Ages before the terms Native American or Indian were considered, the tribes were spread all over the Americas. Before any white man set foot on this territory, it was settled by the forefathers of bands we now call Sioux, or Cherokee, or Iroquois.

For centuries, the American Indian grew its customs and legacy without interference. And that history is captivating.

From Mayan and Incan ruins, from the mounds left in the central and southern regions of what’s today the U.S. we have learned much. It’s a story of beautiful arts and crafts and deep spirituality. Archaeologists have unearthed remarkably elaborate structures and public works.

While there was inevitable tribal conflict, that was nothing more than a slight blemish in the tale of our ancestors. They were at peace with this beautiful continent and intensely plugged into nature.

 

The European Settler Arrives


european settlers arrive in americaWhen European leaders sent the first ships in this direction, the objective was to discover new resources – however the quality of climate and the bounty of everything from timber to wildlife soon changed their tune. As those leaders heard back from their explorers, the motivation to colonize spread like wildfire.

The English, French and Spanish raced to slice up the “New World” by sending over inadequately prepared colonists as fast as possible. At the beginning, they skirmished with the surprised Indians of America’s eastern seaboard. But that ultimately gave way to trade, since the Europeans who came ashore here learned that their survival was doubtful without Indian help.

Thus followed decades of relative peace as the settlers got themselves established on American soil. But the drive to push inland came soon after. Kings and queens from thousands of miles away were restless to locate additional resources, and some colonists came for independence and adventure.

They required more space. And so began the process of forcing the American Indian out of the way.

It took the form of cash payments, barter, and notoriously, treaties that were almost consistently ignored after the Indians were forced away from the land in question.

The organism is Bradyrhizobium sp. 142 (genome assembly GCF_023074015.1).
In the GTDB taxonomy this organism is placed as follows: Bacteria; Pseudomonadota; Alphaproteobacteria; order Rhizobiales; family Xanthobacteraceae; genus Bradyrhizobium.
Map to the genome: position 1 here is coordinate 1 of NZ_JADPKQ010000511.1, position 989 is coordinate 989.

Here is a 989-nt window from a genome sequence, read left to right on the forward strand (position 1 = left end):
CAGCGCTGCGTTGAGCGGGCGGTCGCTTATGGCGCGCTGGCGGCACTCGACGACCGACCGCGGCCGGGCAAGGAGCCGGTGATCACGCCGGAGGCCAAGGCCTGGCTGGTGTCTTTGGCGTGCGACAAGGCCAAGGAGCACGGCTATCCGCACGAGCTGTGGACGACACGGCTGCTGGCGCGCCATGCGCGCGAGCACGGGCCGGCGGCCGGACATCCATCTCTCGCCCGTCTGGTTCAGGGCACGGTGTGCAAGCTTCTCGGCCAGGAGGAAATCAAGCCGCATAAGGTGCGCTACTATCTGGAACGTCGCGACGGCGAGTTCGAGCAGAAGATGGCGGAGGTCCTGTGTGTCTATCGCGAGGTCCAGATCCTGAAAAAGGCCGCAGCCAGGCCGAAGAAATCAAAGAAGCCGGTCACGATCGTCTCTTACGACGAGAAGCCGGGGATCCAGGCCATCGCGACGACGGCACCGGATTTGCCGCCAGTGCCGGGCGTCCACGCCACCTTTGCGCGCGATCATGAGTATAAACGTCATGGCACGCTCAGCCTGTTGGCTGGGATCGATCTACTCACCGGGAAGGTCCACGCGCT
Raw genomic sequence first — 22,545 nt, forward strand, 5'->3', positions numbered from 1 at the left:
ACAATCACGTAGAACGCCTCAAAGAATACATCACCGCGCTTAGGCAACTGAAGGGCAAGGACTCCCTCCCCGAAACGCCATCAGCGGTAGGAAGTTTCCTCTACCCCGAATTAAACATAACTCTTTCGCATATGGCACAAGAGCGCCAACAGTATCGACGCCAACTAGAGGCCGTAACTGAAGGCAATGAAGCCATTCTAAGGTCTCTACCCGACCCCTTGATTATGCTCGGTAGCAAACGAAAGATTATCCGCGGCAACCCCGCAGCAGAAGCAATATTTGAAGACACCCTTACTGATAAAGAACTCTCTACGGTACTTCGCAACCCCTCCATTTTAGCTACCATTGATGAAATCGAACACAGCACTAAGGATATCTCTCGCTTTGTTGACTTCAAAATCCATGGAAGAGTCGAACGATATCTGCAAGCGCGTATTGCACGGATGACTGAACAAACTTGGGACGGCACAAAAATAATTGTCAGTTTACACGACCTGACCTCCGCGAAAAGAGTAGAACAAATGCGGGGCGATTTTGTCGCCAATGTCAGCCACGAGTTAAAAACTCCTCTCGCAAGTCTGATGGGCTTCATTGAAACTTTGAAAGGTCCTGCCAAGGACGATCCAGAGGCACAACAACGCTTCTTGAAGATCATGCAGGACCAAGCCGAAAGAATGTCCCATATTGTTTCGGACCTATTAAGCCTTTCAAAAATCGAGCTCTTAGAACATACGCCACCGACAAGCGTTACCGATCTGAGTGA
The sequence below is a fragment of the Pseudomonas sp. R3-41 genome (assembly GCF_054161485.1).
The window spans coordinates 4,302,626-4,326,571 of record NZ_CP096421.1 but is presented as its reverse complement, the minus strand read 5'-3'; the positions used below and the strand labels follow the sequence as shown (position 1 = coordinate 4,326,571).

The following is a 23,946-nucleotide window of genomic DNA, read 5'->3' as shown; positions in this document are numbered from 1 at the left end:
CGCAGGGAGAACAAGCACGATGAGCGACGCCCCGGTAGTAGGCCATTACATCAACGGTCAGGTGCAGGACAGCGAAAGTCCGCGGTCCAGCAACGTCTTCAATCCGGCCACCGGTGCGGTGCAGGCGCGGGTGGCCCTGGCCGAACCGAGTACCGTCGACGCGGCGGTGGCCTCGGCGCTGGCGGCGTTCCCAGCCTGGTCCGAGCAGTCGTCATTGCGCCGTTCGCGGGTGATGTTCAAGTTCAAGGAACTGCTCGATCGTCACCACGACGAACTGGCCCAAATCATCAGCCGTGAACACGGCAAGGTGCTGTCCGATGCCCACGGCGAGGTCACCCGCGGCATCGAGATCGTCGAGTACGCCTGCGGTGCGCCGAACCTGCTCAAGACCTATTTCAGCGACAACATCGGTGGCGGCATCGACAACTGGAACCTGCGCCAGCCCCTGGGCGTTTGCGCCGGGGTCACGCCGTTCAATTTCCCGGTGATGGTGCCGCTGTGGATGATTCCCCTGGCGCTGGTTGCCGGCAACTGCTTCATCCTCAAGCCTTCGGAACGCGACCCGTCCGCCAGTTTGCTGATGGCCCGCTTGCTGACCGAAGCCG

treaty at new amsterdam

The U.S. government’s policies towards Native Americans in the second half of the nineteenth century were motivated by the desire to expand westward into regions inhabited by these Native American tribes. By the 1850s nearly all Native American tribes, roughly 360,000 in number, lived to the west of the Mississippi River. These American Indians, some from the Northwestern and Southeastern territories, were confined to Indian Territory situated in contemporary Oklahoma, while the Kiowa and Comanche Native American tribes shared the territory of the Southern Plains.

The Sioux, Crows and Blackfeet dominated the Northern Plains. These Native American groups met hardship as the steady flow of European immigrants into northeastern American cities delivered a stream of immigrants into the western lands already populated by these various groups of Indians.

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    The early nineteenth century in the United States was marked by its steady expansion to the Mississippi River. However, due to the Gadsden purchase, that lead to U.S. control of the borderlands of southern New Mexico and Arizona along with the authority over Oregon country, Texas and California; America’s expansion wouldn’t end there. Between 1830 and 1860 the U.S. practically doubled the amount of acreage under its control.

    These territorial gains coincided with the arrival of hordes of European and Asian immigrants who wished to join the surge of American settlers heading west. This, partnered with the discovery of gold in 1849, presented attractive possibilities for those ready to make the extended quest westward. Consequently, with the military’s protection and the U.S. government’s assistance, many settlers set about building their homesteads in the Great Plains and other parts of the Native American group-inhabited West.